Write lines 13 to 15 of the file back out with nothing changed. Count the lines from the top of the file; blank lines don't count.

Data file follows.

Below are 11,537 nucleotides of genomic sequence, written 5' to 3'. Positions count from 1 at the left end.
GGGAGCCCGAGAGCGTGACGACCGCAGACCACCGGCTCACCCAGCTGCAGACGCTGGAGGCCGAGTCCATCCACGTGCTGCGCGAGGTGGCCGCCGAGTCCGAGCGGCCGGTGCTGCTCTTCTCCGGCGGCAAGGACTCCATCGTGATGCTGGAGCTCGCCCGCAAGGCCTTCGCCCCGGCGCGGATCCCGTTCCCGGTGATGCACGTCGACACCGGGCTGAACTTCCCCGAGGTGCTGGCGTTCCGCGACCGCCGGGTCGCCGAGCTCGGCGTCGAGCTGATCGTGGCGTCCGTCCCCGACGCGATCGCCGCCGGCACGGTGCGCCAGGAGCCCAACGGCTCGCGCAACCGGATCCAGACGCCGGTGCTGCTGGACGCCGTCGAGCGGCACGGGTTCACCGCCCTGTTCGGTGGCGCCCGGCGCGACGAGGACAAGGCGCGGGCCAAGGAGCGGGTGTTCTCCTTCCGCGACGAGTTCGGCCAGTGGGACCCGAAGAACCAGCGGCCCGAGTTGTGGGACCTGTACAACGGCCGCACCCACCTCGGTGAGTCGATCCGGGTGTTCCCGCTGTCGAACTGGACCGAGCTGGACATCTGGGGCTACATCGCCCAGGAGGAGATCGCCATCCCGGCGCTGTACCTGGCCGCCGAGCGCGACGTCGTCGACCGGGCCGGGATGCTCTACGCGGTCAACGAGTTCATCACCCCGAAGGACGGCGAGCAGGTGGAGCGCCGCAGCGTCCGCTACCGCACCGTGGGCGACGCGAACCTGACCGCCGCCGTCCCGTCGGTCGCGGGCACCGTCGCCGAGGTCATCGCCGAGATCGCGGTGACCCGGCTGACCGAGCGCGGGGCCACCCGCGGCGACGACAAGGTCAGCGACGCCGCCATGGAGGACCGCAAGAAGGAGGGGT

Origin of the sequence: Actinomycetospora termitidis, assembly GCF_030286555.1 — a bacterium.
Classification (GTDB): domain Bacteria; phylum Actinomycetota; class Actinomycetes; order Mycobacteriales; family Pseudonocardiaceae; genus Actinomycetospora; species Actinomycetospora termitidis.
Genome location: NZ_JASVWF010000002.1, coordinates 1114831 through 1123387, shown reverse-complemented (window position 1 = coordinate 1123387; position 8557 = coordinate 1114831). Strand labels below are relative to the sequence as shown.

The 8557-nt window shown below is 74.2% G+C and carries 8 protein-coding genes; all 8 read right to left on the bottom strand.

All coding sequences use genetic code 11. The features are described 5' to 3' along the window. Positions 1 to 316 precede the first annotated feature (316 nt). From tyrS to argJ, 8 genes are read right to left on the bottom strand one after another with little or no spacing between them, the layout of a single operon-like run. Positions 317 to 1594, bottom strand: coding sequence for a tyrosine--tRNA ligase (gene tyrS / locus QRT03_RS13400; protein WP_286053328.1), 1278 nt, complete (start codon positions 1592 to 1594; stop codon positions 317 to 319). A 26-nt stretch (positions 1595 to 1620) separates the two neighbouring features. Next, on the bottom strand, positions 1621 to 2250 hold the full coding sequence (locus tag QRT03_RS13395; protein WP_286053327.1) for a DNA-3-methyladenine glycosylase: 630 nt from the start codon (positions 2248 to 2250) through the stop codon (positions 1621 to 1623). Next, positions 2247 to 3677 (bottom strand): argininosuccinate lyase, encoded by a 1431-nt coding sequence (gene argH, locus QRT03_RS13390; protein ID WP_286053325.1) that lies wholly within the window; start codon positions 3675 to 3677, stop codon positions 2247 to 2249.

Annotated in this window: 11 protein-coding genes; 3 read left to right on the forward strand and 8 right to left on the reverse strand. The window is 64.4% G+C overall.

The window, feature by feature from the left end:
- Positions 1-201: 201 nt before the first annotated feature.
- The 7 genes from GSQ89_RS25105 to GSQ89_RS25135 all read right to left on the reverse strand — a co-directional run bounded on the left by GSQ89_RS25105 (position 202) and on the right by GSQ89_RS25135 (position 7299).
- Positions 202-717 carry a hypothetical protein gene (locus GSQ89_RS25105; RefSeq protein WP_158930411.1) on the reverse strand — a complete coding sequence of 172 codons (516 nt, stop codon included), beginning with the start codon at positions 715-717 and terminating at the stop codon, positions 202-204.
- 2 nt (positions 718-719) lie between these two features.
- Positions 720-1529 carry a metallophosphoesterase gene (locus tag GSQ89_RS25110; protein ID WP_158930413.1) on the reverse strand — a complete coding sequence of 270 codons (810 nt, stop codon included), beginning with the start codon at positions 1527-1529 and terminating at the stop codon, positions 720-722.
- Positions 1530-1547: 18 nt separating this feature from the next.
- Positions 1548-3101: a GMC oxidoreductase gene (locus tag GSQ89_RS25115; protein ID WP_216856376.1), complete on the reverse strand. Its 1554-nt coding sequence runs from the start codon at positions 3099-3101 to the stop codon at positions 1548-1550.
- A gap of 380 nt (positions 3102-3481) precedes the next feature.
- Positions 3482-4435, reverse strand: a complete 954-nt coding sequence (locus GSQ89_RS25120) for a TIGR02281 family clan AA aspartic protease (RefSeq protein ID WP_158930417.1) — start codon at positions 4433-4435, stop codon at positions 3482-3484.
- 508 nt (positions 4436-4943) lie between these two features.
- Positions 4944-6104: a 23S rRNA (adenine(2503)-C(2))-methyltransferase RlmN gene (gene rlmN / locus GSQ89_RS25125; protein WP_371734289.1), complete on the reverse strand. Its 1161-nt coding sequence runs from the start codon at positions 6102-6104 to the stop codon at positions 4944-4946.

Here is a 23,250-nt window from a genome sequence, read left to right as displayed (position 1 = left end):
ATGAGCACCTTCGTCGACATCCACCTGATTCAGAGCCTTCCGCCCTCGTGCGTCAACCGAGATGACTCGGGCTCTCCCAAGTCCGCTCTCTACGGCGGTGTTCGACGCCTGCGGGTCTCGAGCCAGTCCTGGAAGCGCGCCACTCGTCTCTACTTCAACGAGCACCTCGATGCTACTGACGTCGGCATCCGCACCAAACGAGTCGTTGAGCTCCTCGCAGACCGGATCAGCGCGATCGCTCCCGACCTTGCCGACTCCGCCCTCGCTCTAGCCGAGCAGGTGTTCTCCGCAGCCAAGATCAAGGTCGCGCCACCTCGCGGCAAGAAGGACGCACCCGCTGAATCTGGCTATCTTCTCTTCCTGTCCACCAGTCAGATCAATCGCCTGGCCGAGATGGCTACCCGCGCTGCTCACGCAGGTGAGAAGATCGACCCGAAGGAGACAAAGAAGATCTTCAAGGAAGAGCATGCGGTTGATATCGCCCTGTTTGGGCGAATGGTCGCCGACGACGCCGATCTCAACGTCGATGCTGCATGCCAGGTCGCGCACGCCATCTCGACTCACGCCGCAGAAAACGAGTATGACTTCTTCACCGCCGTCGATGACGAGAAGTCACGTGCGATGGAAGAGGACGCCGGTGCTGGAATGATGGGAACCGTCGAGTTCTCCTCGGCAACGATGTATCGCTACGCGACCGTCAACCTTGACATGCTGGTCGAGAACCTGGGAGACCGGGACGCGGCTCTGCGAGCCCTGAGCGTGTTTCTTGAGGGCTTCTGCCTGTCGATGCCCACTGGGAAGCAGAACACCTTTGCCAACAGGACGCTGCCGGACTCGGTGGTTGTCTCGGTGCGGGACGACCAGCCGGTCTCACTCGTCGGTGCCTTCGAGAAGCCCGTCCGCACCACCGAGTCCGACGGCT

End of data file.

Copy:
- 2 nt (positions 718-719) lie between these two features.
- Positions 720-1529 carry a metallophosphoesterase gene (locus tag GSQ89_RS25110; protein ID WP_158930413.1) on the reverse strand — a complete coding sequence of 270 codons (810 nt, stop codon included), beginning with the start codon at positions 1527-1529 and terminating at the stop codon, positions 720-722.
- Positions 1530-1547: 18 nt separating this feature from the next.